Hurricane Lee Stirring Up Buying Interest From Traders As It Could Threaten Demand Along the East Coast

Market TalkFriday, Sep 8 2023
Pivotal Week For Price Action

Refined product prices are rallying sharply this morning with both RBOB up 7 cents and ULSD up 9 in the early going as category 5 hurricane Lee looks like it will move too close for comfort along the East Coast next week. While forecast models keep this huge storm offshore as it moves past the major population centers along the coast, the slow movement and sheer size of the system make it seem inevitable that there will be disruptions to vessel traffic in and around the New York Harbor delivery hub, which seems to be stirring up buying interest from traders who aren’t willing to go short into the weekend with this type of threat looming.  The latest models also suggest that the Irving refinery in St John New Brunswick, which is a major importer to the Northeastern US, is still in the cone of uncertainty so a direct hit can’t yet be ruled out. 

In addition to the supply threats, the storm will have widespread impacts on demand along the East Coast as it moves slowly north next week. We’re already seeing some modest levels of prepping spurring more demand in the region, which could turn into all out panic buying if the forecast models move slightly west, and then we’ll see a big drop-off in demand as the storm passes as heavy rains are expected to hit the major population centers across the I95 corridor. The fall RVP transition adds another layer of complication to this event as retailers and terminals would normally try to run inventories down ahead of the move to winter-grade supply but will now be shifting gears and trying to fill up as the delays in vessel traffic will no doubt cause some terminal supply issues in the region which has been sitting on low inventory levels for most of the year.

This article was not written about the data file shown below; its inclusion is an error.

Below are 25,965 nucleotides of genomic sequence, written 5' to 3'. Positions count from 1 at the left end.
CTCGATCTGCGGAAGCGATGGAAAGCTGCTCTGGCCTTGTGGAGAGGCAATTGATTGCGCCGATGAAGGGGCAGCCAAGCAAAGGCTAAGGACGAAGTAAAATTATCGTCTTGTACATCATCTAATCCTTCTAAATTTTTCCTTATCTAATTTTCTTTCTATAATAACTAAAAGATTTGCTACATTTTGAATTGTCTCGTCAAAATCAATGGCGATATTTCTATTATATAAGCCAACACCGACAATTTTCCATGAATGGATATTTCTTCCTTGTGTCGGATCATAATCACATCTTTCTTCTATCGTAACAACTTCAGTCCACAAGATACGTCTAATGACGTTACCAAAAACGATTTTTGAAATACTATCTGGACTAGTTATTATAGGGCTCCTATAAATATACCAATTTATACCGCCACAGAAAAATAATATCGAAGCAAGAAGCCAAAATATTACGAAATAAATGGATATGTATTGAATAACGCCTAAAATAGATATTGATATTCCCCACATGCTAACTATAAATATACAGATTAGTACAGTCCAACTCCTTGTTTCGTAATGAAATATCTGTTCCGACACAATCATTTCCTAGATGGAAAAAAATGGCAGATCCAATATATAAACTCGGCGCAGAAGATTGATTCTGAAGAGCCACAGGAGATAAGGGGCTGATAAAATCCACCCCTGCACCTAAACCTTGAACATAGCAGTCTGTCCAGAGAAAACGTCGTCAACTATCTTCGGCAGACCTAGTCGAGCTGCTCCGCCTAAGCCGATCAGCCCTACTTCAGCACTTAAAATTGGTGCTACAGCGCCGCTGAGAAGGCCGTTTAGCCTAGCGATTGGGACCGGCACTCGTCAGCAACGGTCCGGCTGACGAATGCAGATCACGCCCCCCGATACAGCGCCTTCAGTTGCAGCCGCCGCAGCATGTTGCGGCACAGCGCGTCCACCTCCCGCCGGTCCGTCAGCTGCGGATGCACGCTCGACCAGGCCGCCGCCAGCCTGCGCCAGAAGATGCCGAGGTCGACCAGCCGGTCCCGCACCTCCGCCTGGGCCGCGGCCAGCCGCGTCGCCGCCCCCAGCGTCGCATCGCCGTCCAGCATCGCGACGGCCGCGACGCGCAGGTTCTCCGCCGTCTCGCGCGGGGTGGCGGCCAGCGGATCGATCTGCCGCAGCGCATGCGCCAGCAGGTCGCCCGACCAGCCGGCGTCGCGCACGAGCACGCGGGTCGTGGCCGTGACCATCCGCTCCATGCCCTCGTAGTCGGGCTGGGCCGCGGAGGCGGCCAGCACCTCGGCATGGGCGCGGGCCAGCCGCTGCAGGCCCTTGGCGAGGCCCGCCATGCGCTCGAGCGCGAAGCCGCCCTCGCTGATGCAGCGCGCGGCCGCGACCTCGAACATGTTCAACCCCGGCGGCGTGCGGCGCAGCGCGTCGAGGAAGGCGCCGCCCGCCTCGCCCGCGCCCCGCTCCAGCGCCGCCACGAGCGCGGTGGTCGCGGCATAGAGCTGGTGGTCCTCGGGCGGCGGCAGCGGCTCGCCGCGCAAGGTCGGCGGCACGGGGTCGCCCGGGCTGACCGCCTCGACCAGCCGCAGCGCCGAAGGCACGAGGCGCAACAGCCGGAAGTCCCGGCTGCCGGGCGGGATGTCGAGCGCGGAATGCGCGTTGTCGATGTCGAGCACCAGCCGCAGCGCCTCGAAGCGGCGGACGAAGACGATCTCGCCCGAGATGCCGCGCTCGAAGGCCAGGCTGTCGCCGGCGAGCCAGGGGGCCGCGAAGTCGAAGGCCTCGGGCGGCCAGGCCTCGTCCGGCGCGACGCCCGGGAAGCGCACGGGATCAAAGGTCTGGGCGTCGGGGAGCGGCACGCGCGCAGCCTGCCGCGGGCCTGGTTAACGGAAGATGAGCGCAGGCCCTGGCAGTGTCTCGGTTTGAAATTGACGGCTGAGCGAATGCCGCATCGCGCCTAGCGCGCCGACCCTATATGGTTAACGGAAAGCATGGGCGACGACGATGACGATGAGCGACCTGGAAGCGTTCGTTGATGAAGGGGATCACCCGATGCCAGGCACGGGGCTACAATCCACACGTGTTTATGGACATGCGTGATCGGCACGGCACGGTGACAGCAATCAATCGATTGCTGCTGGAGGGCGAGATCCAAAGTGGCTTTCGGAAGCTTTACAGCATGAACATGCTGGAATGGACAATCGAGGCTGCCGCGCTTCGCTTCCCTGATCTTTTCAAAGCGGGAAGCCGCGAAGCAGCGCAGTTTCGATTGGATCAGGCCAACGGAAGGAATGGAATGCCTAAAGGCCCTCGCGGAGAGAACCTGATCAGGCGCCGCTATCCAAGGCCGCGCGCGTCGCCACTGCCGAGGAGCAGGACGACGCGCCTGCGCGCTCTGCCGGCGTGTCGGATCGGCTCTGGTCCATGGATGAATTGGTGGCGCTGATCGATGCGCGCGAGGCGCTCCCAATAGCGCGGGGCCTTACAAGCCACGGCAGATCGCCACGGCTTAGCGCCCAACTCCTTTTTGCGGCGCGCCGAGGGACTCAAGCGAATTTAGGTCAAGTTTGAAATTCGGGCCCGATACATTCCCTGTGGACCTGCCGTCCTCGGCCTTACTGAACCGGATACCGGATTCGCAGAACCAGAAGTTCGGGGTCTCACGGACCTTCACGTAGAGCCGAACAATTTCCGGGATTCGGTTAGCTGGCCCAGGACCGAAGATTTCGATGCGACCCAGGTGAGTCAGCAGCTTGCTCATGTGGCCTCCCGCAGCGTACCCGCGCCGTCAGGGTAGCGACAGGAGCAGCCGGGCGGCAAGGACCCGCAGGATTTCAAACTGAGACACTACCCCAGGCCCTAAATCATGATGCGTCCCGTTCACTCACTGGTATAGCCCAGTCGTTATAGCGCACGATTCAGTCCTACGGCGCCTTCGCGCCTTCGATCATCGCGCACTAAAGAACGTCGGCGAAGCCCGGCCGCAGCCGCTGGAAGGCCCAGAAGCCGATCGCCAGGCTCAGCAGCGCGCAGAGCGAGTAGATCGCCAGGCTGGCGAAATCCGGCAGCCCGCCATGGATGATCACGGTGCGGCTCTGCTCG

Away from the East Coast, gasoline inventories remain near the low end of the seasonal range for most markets according to the DOE’s weekly status report, and it’s no surprise to see premiums for CARBOB in California surge to close to $1/gallon premiums vs futures as those markets will continue trading 5.99lb RVP for a few more weeks even while the rest of the country shifts to winter grades. CARBOB differentials are still a far cry from the huge levels we saw last year that prompted a new state committee to monitor all trading activity, but there’s still time to see another big jump in values as summer barrels become scarce.  

The big surprise this week has come from the typically sleepy Group 3 market that saw gasoline differentials spike to $1/gallon premiums Thursday morning before trading around a 70-cent premium at days end.  A short squeeze on remaining summer gallons seems to be at play here with inventories on the Magellan system dropping nearly 1.5 million barrels (almost 20%) the past 2 weeks, and multiple refineries across the Midwest are preparing for planned fall maintenance, which takes incremental barrels off the market as well. Don’t worry about a gasoline shortage in the Midwest though, refiners continue to run at near-record rates, and we’ve already seen the EPA and state agencies issue RVP waivers in markets like Phoenix, El Paso and Florida in the past 2 weeks to deal with potential supply issues so a swipe of the pen could send those values tumbling in short order.

So far the threat of rolling blackouts in Texas does not appear to be causing refinery disruptions, with the only new report to TCEQ yesterday coming from the Valero McKee facility that experienced a hiccup while trying to restart one of its units that’s been offline for several weeks. Extreme heat has impacted several facilities over the past couple of months and capped output, but relief is on the way with a 30-degree temperature drop in the forecast next week, without even needing a hurricane to cool things down.